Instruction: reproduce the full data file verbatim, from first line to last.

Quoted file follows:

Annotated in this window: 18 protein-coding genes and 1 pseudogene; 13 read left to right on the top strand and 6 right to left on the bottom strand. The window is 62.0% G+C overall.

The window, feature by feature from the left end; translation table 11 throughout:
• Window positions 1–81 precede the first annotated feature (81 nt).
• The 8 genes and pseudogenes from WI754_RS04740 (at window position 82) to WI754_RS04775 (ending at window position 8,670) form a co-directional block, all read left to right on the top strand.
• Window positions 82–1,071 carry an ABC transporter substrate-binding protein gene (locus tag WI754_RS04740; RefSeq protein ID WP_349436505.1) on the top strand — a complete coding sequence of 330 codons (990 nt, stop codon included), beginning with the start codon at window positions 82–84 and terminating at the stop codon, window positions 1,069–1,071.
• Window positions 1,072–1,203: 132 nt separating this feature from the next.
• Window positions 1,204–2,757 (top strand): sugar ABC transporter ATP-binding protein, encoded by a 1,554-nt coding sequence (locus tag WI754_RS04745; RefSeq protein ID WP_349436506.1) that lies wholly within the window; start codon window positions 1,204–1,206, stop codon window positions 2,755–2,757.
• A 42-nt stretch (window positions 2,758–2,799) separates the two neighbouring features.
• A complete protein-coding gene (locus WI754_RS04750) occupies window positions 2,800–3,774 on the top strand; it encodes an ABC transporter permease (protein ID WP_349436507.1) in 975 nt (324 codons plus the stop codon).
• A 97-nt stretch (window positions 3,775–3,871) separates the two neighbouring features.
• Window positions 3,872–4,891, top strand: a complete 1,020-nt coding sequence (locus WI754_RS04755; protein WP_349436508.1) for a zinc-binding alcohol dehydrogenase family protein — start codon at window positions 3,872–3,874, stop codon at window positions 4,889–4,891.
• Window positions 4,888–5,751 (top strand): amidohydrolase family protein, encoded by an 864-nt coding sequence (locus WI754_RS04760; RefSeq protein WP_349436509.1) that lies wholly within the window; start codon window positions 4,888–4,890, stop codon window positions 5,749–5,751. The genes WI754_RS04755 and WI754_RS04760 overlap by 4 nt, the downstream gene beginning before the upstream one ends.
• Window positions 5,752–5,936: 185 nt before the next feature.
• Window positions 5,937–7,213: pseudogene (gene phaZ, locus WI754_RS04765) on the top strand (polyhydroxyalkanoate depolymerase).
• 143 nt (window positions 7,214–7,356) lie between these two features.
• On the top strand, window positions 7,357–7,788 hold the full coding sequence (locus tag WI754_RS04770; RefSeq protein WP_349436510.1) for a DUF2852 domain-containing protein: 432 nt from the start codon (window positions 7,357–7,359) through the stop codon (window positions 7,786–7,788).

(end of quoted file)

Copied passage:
Annotated in this window: 18 protein-coding genes and 1 pseudogene; 13 read left to right on the top strand and 6 right to left on the bottom strand. The window is 62.0% G+C overall.

The window, feature by feature from the left end; translation table 11 throughout:
• Window positions 1–81 precede the first annotated feature (81 nt).
• The 8 genes and pseudogenes from WI754_RS04740 (at window position 82) to WI754_RS04775 (ending at window position 8,670) form a co-directional block, all read left to right on the top strand.
• Window positions 82–1,071 carry an ABC transporter substrate-binding protein gene (locus tag WI754_RS04740; RefSeq protein ID WP_349436505.1) on the top strand — a complete coding sequence of 330 codons (990 nt, stop codon included), beginning with the start codon at window positions 82–84 and terminating at the stop codon, window positions 1,069–1,071.
• Window positions 1,072–1,203: 132 nt separating this feature from the next.
• Window positions 1,204–2,757 (top strand): sugar ABC transporter ATP-binding protein, encoded by a 1,554-nt coding sequence (locus tag WI754_RS04745; RefSeq protein ID WP_349436506.1) that lies wholly within the window; start codon window positions 1,204–1,206, stop codon window positions 2,755–2,757.
• A 42-nt stretch (window positions 2,758–2,799) separates the two neighbouring features.
• A complete protein-coding gene (locus WI754_RS04750) occupies window positions 2,800–3,774 on the top strand; it encodes an ABC transporter permease (protein ID WP_349436507.1) in 975 nt (324 codons plus the stop codon).
• A 97-nt stretch (window positions 3,775–3,871) separates the two neighbouring features.
• Window positions 3,872–4,891, top strand: a complete 1,020-nt coding sequence (locus WI754_RS04755; protein WP_349436508.1) for a zinc-binding alcohol dehydrogenase family protein — start codon at window positions 3,872–3,874, stop codon at window positions 4,889–4,891.
• Window positions 4,888–5,751 (top strand): amidohydrolase family protein, encoded by an 864-nt coding sequence (locus WI754_RS04760; RefSeq protein WP_349436509.1) that lies wholly within the window; start codon window positions 4,888–4,890, stop codon window positions 5,749–5,751. The genes WI754_RS04755 and WI754_RS04760 overlap by 4 nt, the downstream gene beginning before the upstream one ends.
• Window positions 5,752–5,936: 185 nt before the next feature.
• Window positions 5,937–7,213: pseudogene (gene phaZ, locus WI754_RS04765) on the top strand (polyhydroxyalkanoate depolymerase).
• 143 nt (window positions 7,214–7,356) lie between these two features.
• On the top strand, window positions 7,357–7,788 hold the full coding sequence (locus tag WI754_RS04770; RefSeq protein WP_349436510.1) for a DUF2852 domain-containing protein: 432 nt from the start codon (window positions 7,357–7,359) through the stop codon (window positions 7,786–7,788).